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Thursday, October 11, 2012

Mystery History -- Solved!

Bellis wins with her 9:21 p.m. Tuesday guess "It's the wind tunnel for testing aircraft in the Guggenheim Building at Caltech."

In the photo above, two unidentified men stand on the edge of the first wind tunnel in the four-story Guggenheim Building on the Caltech campus in 1928. The wind tunnel dominated the building, which still stands at the south end of the campus.

Here's the Guggenheim Building under construction in 1927. . .

. . .and the front doors today:

Conceived by Theodore von Kármán, famously known as the father of aeronautics, the wind tunnel was built just two years after the end of World War I and operated by what is now Caltech's Department of Aerospace.
Before it opened for aeronautics testing it was inspected by Charles Lindbergh, who was on special assignment by the federal government to inspect aeronautics research capabilities nationwide.
Here are some of the fashion-conscious scientists and engineers who worked in the wind tunnel at the time:
Eventually the wind tunnel was used to test many of the warplanes that helped the Allies win World War II. It became so important to the war effort that armed guards were posted around the building and Caltech scientists and engineers worked in shifts around the clock.

For example, the Lockheed XP-38 bomber was called the “fork-tailed devil” by the Luftwaffe. But before it ever took flight, a model was tested in the wind tunnel in 1938.

And still later the wind tunnel tested the aerodynamic capabilities of more modern aircraft. This photo was shot in 1959:
The wind tunnel continued in service until it was decommissioned in 1997 to make room for additional classroom, lab and office space.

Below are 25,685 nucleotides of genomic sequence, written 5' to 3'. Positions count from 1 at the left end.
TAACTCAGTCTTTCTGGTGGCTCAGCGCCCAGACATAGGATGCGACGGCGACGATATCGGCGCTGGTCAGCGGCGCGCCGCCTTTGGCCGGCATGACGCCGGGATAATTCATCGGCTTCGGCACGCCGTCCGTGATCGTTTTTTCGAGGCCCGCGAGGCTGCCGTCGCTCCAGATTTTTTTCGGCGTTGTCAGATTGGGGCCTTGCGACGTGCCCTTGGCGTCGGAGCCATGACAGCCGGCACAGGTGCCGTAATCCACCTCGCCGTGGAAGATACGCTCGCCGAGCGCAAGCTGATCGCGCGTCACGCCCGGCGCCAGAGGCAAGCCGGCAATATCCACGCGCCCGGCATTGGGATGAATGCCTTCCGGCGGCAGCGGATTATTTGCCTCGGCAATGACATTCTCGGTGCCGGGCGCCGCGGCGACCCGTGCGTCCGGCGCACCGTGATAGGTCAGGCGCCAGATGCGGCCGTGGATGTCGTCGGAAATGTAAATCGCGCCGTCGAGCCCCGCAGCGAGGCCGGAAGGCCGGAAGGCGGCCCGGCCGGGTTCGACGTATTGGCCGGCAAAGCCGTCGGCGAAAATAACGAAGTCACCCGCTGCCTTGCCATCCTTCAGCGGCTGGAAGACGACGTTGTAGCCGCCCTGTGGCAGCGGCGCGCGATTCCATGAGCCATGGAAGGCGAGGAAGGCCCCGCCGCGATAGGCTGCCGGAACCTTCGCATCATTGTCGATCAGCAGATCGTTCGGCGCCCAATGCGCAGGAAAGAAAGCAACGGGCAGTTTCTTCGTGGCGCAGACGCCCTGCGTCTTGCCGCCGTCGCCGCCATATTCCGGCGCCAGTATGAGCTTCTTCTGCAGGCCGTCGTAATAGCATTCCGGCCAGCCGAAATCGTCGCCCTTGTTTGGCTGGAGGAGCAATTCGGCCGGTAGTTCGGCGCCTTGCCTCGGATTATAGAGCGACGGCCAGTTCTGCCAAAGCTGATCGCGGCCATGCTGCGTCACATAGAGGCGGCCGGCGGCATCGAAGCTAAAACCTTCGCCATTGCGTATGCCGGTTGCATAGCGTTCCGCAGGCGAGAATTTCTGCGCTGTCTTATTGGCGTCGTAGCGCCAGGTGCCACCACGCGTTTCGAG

But that wasn't the end of wind tunnels on campus; that original wind tunnel was replaced by a smaller, more modern two-story unit in the Guggenheim Building.
And the new one was preceded by a Mach 20 hypersonic wind tunnel that can emulate conditions of a spacecraft returning to Earth's atmosphere from interplanetary flight (this one's at a different campus location).
Why are wind tunnels so important the aerospace industry? See an interesting article here that includes quotes by Gerald Landry, former manager of Caltech's wind tunnel.
Many thanks to Caltech, the Pasadena Museum of History and Non Paratus.


  1. I'm very impressed by what you've written. Did you train as a historian? I guess I should have recused myself because I helped curate an exhibition on the contribution Caltech made to the local aerospace industry. In the early days of aviation, the Caltech engineers worked very closely with young companies such as Douglas, Boeing and Lockheed. A grad student worked out that it was safe to make planes from metal rather than wood and canvas. The man in knickerbockers in the photo is Clark Millikan, Robert Millikan's son. The exhibition is still up in Parson's Gates at Caltech - want me to show you round?

  2. That was my 1st thought. I did know this afterall! But I didn't know how big the wind tunnel actually was. Was it so big as pictured & still able to fit into that building. I just wasn't sure. Good history as usual, PIO!

  3. That's good stuff. I love the Guggenheim Building and have been in it several times, but never knew there had been a wind tunnel.